As of this afternoon, the company my dad worked for last month (Champion Paper) no longer exists. He came home this evening and said, "What you guys think about moving to New Zealand?" Though this isn't really an issue for me since I'm a college student and will be living in the USA, I've got siblings/parents who may be moving from Cincinnati to Aukland in the next few months. Can you email me with any advice to pass along to them about living down under (yeah, I know you were in AU, not NZ...)?

[ Parent ]
Other things to be wary of... (5.00 / 1) (#27)
by hadashi on Wed Jun 14, 2000 at 04:06:46 PM EST

Aside from the comments above (beware your wife, SO, etc. becoming bored) and the comments about carefully watching the movers - both of which are a good idea - I have these to add:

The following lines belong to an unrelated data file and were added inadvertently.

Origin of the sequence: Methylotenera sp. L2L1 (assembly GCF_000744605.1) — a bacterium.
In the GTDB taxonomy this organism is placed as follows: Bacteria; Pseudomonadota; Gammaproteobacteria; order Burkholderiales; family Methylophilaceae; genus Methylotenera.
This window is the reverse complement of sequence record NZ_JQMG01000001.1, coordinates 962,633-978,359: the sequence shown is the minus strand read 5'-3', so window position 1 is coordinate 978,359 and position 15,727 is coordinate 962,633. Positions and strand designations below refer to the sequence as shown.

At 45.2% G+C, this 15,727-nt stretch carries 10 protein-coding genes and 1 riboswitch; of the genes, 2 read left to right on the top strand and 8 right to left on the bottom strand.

We shipped my "toy" car, a 1979 Lincoln Mark V, with an auto shipper. Beware of these people; most of them have a nasty reputation for damaging your car and then weaseling out of any claims; they don't mention that, even if it is their fault, you must buy extra insurance with them or they won't pay. Thank goodness I have comprehensive insurance on that vehicle.

Also, make sure that you have a good handle on the environment you will be working in. While it is a nasty surprise to take a job to find out that you hate it, it's even worse when you move all the way across a continent to discover this. The bay area job I took was positively awful; the job duties were cool, but management was clueless and more than a little mean (not to me, actually, but it could have been).

I know, poor me. No, not really. I have a much better job now, and I'm no longer regretting my move. Most of these things are common sense, but it's easy to lose track when you have all of the excitement of a new job and all.

Most technology exists to thwart Darwinism - seen on The Scary Devil Monestary
-- If the .sig fits...

A wannabe Relocatee (2.00 / 1) (#29)
by Maclir on Wed Jun 14, 2000 at 06:22:48 PM EST